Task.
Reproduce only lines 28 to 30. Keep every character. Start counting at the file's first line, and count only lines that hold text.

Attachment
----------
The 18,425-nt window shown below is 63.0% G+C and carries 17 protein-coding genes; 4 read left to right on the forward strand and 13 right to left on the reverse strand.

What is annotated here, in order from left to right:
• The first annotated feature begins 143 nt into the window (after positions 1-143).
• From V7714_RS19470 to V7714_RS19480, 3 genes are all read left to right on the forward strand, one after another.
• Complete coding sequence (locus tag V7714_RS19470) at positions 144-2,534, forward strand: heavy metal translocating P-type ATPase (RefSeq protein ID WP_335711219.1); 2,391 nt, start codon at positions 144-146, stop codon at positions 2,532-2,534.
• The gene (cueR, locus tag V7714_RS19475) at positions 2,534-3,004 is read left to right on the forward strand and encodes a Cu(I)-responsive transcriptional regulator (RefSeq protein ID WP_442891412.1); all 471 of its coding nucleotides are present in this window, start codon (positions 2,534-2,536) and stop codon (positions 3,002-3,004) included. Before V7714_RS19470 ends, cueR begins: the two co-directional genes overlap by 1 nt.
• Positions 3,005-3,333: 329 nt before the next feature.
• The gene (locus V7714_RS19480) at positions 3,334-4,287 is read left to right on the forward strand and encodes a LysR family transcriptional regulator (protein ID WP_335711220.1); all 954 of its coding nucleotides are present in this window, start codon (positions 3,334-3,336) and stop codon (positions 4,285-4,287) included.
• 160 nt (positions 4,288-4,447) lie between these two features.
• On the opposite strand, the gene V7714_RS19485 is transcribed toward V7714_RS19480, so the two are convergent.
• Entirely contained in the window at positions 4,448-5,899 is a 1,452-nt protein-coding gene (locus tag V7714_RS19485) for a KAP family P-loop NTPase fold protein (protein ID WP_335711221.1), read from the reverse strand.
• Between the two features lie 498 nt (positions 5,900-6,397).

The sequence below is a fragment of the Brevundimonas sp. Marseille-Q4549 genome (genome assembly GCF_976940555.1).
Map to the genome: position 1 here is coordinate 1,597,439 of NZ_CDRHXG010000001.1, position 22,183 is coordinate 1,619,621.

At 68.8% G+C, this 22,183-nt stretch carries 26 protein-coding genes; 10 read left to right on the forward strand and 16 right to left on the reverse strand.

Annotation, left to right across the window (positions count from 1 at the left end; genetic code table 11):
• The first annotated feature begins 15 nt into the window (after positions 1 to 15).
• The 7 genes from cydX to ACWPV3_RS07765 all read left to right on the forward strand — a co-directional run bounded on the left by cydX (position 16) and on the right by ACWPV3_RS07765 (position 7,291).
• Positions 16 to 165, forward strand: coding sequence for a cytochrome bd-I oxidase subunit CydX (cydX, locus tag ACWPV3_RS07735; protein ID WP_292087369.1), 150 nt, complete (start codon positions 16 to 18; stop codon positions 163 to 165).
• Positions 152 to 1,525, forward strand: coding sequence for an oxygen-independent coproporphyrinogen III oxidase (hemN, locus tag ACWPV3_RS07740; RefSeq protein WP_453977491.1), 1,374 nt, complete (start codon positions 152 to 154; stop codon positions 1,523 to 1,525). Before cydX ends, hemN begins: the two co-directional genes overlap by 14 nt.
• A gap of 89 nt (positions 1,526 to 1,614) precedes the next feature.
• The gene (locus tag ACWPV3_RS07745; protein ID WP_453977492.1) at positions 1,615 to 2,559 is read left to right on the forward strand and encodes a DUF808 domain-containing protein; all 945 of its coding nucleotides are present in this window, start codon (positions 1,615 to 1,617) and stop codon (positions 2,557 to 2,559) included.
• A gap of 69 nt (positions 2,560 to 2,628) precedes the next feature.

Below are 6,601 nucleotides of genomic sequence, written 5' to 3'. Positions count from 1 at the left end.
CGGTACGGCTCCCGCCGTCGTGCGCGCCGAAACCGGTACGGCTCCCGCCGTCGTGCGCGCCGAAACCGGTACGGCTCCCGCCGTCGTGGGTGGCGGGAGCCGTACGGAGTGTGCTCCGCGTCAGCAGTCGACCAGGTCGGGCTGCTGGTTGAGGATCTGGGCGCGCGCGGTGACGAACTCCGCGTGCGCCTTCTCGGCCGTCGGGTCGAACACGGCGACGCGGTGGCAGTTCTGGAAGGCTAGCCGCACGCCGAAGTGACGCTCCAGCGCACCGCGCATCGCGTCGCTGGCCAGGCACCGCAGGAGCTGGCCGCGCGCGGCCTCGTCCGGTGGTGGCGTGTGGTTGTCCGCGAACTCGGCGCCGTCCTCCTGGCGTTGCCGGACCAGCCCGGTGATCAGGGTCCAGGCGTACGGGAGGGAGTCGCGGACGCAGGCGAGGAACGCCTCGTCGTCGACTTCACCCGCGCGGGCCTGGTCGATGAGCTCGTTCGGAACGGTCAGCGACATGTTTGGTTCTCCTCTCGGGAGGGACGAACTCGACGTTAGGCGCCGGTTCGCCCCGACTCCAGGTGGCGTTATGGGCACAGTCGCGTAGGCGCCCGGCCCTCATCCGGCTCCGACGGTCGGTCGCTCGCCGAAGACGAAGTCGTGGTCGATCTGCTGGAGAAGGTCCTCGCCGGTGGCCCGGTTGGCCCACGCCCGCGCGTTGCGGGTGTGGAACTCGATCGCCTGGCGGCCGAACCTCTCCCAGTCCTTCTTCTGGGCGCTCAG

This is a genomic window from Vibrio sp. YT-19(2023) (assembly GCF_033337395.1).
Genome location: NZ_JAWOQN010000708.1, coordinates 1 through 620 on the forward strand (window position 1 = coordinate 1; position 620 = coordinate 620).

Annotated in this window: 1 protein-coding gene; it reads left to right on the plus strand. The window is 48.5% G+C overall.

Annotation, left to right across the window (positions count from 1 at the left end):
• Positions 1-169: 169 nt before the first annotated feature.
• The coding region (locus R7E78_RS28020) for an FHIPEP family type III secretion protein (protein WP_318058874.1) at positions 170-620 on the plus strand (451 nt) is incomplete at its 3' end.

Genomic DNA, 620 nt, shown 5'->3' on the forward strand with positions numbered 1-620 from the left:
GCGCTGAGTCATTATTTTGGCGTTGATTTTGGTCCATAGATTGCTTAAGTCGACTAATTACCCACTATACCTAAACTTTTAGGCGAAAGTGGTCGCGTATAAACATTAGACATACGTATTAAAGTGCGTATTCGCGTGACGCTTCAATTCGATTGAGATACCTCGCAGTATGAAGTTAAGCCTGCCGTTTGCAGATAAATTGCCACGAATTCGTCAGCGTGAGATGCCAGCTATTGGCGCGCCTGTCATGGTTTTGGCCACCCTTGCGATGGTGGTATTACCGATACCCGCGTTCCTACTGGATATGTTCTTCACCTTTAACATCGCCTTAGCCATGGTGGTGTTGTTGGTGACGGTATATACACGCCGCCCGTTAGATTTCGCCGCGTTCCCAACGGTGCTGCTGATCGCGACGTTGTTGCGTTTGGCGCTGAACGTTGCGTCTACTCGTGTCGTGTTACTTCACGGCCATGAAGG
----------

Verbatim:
Annotated in this window: 1 protein-coding gene; it reads left to right on the plus strand. The window is 48.5% G+C overall.

Annotation, left to right across the window (positions count from 1 at the left end):
• Positions 1-169: 169 nt before the first annotated feature.